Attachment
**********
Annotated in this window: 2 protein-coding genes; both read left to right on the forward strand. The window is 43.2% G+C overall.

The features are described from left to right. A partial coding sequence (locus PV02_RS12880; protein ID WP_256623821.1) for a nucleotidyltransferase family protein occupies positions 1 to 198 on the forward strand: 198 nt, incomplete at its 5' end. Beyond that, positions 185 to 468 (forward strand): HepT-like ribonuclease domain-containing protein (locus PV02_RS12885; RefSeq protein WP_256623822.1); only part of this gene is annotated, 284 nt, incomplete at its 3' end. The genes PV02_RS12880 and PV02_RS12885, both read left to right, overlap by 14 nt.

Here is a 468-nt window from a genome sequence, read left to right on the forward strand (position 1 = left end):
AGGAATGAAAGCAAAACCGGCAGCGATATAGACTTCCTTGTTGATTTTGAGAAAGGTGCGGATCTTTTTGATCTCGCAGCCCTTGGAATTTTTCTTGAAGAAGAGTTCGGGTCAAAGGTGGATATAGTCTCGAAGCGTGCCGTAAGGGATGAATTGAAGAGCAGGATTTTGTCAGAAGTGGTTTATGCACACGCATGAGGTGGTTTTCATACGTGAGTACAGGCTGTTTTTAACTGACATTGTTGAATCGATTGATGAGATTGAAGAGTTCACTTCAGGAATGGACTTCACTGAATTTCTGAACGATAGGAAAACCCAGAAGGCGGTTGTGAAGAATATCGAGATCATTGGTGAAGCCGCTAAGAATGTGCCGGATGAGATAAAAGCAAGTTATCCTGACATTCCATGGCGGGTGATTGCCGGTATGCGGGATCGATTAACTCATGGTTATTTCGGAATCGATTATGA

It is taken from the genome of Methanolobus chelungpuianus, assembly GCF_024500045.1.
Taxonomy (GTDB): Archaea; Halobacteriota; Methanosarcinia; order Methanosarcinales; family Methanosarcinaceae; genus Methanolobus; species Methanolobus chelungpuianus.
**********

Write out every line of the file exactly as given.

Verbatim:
Annotated in this window: 2 protein-coding genes; both read left to right on the forward strand. The window is 43.2% G+C overall.

The features are described from left to right. A partial coding sequence (locus PV02_RS12880; protein ID WP_256623821.1) for a nucleotidyltransferase family protein occupies positions 1 to 198 on the forward strand: 198 nt, incomplete at its 5' end. Beyond that, positions 185 to 468 (forward strand): HepT-like ribonuclease domain-containing protein (locus PV02_RS12885; RefSeq protein WP_256623822.1); only part of this gene is annotated, 284 nt, incomplete at its 3' end. The genes PV02_RS12880 and PV02_RS12885, both read left to right, overlap by 14 nt.

Here is a 468-nt window from a genome sequence, read left to right on the forward strand (position 1 = left end):
AGGAATGAAAGCAAAACCGGCAGCGATATAGACTTCCTTGTTGATTTTGAGAAAGGTGCGGATCTTTTTGATCTCGCAGCCCTTGGAATTTTTCTTGAAGAAGAGTTCGGGTCAAAGGTGGATATAGTCTCGAAGCGTGCCGTAAGGGATGAATTGAAGAGCAGGATTTTGTCAGAAGTGGTTTATGCACACGCATGAGGTGGTTTTCATACGTGAGTACAGGCTGTTTTTAACTGACATTGTTGAATCGATTGATGAGATTGAAGAGTTCACTTCAGGAATGGACTTCACTGAATTTCTGAACGATAGGAAAACCCAGAAGGCGGTTGTGAAGAATATCGAGATCATTGGTGAAGCCGCTAAGAATGTGCCGGATGAGATAAAAGCAAGTTATCCTGACATTCCATGGCGGGTGATTGCCGGTATGCGGGATCGATTAACTCATGGTTATTTCGGAATCGATTATGA

It is taken from the genome of Methanolobus chelungpuianus, assembly GCF_024500045.1.
Taxonomy (GTDB): Archaea; Halobacteriota; Methanosarcinia; order Methanosarcinales; family Methanosarcinaceae; genus Methanolobus; species Methanolobus chelungpuianus.